The hand of history touches every corner of Jordan; there’s simply too much to see in a short trip! When we made our itinerary for our journey from Aqaba to Amman, there was plenty had to skip, but one notable omission stood out: the crusader castles of Kerak and Shobak.

We didn’t allot a specific time to visit, hoping that we’d find a way to work it in on the fly. Our route from Wadi Rum to the Dead Sea took us close to Shobak so we asked our driver if he could take the short detour and give us a few minutes there and he was happy to oblige. Success! We added another attraction to our trip without cutting into our schedule.

Shobak Castle is incrediblt impressive from a distance.
Montreal (Shobak) Castle is incredibly impressive from a distance.

Situated in the rocky plains between the Desert and King’s Highway, the castle is actually named Montreal, but has picked up the colloquial name Shobak from the nearby small farming community. Originally constructed in 1115 by Baldwin, King of Jerusalem, Shobak was an important strategic fortification along the caravan and trade routes. Later Shobak and Kerak to the north came under the control of Raynald of Châtillon who began pillaging the caravans that passed nearby. This provoked the ire of Saladin, who descended upon the Crusader kingdom, taking Jerusalem and then later sieging Shobak and Kerak. What can be seen today is mostly the reconstruction by Saladin and the Mamluks who later conquered the area.

Castle entrance.
Castle entrance.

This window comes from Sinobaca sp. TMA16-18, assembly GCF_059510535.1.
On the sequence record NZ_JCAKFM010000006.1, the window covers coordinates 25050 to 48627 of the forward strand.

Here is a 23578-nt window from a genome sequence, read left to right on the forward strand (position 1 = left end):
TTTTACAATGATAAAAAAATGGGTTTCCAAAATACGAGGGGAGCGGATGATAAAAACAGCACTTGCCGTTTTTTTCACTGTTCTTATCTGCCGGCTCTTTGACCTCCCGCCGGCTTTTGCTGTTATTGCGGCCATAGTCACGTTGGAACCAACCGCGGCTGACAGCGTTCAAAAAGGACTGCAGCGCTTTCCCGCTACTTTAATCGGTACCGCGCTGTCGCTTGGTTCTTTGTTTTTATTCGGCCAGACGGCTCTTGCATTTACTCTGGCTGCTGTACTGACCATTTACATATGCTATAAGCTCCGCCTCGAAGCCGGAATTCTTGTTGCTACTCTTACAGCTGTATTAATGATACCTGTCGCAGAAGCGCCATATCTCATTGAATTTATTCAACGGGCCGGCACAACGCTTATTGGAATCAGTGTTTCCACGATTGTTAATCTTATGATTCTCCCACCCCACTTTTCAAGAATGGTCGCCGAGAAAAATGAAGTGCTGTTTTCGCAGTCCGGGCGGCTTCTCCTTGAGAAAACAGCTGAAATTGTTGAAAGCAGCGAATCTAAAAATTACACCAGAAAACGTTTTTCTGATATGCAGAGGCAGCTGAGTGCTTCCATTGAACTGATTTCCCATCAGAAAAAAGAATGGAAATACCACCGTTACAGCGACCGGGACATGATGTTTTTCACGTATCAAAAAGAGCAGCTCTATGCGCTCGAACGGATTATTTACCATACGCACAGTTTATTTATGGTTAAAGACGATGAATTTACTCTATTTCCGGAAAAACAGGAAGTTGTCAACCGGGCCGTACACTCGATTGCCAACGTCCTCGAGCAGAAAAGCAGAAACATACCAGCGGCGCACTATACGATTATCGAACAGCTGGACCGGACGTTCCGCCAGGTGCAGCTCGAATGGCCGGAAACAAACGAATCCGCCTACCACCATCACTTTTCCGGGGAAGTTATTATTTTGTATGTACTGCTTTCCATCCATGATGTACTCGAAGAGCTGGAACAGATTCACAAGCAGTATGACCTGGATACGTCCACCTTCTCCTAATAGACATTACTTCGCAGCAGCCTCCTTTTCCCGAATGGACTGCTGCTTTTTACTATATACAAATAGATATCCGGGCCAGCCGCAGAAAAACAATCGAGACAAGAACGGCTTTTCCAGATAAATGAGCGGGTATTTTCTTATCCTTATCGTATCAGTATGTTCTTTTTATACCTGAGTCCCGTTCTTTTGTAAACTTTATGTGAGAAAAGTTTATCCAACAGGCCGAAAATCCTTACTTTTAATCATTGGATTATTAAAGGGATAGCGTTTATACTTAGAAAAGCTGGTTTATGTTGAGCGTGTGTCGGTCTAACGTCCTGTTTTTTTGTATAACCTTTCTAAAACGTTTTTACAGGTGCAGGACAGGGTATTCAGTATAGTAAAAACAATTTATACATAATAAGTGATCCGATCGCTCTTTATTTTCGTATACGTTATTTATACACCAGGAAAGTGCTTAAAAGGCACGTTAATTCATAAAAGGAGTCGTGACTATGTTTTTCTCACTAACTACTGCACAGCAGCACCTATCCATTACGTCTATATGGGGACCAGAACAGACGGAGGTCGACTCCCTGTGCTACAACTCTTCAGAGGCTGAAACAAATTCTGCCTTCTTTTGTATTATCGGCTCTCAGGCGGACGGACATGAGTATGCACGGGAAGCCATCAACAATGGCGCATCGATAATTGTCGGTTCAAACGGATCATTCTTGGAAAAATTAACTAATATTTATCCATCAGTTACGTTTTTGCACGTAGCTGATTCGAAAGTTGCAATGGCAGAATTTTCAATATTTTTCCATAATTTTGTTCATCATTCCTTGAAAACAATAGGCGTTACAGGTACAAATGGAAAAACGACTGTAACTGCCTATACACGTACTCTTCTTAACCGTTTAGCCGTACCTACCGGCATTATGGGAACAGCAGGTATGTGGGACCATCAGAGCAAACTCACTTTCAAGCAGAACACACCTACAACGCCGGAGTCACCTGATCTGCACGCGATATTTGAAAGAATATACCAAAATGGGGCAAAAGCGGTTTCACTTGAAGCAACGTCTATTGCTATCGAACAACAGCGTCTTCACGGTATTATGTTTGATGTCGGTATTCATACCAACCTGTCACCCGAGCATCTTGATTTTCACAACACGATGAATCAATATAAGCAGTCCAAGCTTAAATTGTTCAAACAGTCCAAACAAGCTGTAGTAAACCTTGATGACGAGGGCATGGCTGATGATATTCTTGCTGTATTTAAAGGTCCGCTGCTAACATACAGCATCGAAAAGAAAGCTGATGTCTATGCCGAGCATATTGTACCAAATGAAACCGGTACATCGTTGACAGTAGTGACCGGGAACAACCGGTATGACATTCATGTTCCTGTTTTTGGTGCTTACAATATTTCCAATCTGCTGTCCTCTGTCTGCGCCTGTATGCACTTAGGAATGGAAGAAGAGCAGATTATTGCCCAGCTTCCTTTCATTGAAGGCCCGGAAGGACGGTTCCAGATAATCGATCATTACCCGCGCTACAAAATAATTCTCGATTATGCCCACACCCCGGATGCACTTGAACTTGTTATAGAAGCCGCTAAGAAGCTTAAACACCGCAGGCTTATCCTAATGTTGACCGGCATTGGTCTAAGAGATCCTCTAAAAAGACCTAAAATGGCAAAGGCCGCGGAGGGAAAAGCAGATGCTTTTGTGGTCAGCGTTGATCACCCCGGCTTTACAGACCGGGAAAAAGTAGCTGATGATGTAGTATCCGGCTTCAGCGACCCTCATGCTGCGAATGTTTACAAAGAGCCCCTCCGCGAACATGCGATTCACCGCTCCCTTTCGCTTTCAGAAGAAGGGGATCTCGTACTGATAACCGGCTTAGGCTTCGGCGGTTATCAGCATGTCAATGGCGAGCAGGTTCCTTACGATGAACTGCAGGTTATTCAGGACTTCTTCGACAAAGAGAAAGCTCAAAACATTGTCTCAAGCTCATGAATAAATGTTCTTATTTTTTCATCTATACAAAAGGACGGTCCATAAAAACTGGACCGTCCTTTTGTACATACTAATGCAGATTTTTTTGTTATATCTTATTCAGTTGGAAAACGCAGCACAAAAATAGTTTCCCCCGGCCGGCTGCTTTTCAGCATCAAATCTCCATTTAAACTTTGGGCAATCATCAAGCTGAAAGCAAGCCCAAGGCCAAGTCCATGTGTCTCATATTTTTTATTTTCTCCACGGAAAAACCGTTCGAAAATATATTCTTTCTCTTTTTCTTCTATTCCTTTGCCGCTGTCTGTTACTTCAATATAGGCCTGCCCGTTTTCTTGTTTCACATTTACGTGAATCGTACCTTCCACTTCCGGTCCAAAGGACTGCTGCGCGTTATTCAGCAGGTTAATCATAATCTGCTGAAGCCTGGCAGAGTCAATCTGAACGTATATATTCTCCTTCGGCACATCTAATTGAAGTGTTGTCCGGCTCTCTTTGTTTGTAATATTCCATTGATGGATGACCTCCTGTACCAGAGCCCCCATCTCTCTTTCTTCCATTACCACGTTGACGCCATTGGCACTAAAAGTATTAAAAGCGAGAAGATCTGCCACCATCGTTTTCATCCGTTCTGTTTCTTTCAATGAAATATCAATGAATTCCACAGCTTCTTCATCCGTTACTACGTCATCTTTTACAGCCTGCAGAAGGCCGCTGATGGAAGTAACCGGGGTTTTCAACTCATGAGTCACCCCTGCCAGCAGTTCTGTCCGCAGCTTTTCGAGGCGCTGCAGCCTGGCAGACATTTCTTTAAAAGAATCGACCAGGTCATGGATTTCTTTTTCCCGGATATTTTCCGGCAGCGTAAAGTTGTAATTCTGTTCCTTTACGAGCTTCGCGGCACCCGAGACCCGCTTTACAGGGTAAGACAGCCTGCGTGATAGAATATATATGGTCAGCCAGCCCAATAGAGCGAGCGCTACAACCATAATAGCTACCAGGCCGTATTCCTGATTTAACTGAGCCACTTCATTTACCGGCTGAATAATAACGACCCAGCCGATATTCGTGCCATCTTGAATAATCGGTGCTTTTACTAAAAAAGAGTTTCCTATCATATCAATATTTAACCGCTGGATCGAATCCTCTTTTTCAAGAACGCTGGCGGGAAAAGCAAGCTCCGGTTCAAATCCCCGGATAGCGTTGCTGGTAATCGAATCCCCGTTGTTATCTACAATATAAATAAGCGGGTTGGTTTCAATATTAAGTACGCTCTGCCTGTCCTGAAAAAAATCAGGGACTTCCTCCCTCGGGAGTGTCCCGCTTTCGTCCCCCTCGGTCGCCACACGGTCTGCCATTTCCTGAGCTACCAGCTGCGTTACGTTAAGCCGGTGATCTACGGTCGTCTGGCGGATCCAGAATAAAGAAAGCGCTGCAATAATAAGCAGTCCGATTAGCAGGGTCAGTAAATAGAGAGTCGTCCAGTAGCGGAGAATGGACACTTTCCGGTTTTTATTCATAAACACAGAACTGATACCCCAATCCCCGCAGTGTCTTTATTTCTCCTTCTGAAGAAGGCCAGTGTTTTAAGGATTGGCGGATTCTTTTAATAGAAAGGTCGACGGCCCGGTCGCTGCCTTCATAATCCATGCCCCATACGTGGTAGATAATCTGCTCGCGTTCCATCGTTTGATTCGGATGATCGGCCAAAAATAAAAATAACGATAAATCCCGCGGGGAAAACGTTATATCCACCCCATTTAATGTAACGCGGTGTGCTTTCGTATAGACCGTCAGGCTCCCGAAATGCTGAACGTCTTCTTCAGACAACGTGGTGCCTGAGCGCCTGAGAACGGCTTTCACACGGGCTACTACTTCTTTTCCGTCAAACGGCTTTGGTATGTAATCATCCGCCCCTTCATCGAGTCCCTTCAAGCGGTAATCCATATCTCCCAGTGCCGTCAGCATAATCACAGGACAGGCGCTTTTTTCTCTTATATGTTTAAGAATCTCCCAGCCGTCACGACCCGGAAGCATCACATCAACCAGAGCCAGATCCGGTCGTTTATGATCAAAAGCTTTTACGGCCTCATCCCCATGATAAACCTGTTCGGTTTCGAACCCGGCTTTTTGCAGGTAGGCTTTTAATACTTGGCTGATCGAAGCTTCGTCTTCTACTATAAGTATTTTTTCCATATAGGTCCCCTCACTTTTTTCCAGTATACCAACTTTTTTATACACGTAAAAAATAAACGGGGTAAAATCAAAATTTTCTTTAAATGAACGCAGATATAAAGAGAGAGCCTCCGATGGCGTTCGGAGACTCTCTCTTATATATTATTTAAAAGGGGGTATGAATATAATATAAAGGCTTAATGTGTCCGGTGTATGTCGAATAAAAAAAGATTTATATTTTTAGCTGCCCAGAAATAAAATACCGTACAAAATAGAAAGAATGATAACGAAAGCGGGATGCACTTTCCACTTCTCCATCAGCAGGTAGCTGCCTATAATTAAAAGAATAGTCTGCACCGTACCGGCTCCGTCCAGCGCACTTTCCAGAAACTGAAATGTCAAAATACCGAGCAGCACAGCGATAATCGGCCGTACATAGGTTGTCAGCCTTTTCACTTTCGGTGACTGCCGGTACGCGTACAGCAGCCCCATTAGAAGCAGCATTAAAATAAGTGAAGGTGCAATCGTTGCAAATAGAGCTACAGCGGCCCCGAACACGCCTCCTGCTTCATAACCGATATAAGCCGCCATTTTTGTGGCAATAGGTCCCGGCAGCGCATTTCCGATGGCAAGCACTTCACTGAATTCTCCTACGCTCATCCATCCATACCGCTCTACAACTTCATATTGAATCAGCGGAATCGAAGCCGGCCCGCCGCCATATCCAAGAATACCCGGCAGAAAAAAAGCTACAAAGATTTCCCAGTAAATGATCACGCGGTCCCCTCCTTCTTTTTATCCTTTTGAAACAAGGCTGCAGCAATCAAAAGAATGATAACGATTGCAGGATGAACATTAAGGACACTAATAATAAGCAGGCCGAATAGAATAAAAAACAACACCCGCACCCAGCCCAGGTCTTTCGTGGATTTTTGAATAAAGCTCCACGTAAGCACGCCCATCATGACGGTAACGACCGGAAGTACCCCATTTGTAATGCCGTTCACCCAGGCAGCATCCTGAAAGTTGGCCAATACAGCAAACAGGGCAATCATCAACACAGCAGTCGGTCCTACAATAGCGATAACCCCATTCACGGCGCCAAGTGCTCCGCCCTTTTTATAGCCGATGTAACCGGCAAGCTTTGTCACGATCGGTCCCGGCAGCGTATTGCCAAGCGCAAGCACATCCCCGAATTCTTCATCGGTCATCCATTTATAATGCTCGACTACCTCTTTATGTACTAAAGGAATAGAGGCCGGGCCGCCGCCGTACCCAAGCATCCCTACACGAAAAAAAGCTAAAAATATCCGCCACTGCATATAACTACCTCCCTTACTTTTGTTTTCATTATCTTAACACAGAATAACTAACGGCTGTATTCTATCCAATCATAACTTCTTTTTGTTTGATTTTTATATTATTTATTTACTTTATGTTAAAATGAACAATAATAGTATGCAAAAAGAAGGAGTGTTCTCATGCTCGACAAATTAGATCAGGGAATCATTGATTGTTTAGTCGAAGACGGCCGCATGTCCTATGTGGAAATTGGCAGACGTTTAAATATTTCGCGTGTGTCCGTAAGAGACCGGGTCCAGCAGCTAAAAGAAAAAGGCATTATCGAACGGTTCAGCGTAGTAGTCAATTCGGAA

Shobak
Shobak fortifications.

It was cold the day we visited Shobak, with a gusty wind that chilled to the bone. Our driver dropped us at the parking entrance at the bottom of the hill, and we hurriedly scampered up to find refuge from the wind inside the stone walls. At the gate we presented our Jordan Pass for entry, and were offered guide services. Since we were in a bit of a rush, we declined, but a guide is definitely recommended to give you a better understanding of the complex.

Shobak
Inner chamber at Shobak with catapult stone.
Shobak is currently under archaeological investigation by the University of Florence.
Shobak is currently under archaeological investigation by the University of Florence.
I think the Holy Grail might be in here.
Shobak artifacts.

Excavation is still ongoing, so there is a decided lack of signage to help orient yourself (and why the guide is recommended), but strolling around the fortress you get a pretty good sense of what all the structures were. Take some time to descend the staircases into the subterranean lairs, where you’ll find collections of artifacts waiting to be studied further. Catapult stones are also strewn about, a silent witness to history. Circling around, pay attention to the large watchtower inscribed with verses from the Quran. Gaze out over the semi-arid landscape and imagine Saladin’s army surrounding the hilltop fortress. The crusaders managed to resist the siege for 18 months, but in the end desperation and lack of supplies led to their fall.

Some inscriptions are visible on the exterior, possibly from the time of Saladin.
Some Arabic inscriptions are visible on the exterior, possibly from the time of Saladin.
Shobak
Inner walls of Shobak.

Although we missed out on the better preserved Kerak, we were still glad to have found a way to add this castle to our trip. If you love history, then make time to visit the crusader castles on your trip to Jordan. The legacy of this period of history still informs the complex dynamics in the region to this day.

Rough Guide to Traveling in Jordan
How We Took a Three-Week Trip to the Holy Land for Less Than $300 Per Person

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Shobak Castle | Penny Caravan

About The Author

In another life, I might have been a travel agent. I love scouring the internet for the best deals, putting together an itinerary, and seeing a trip come together. A good trip involves discovering new food and drink, with the right mix of art, history, and adventure.

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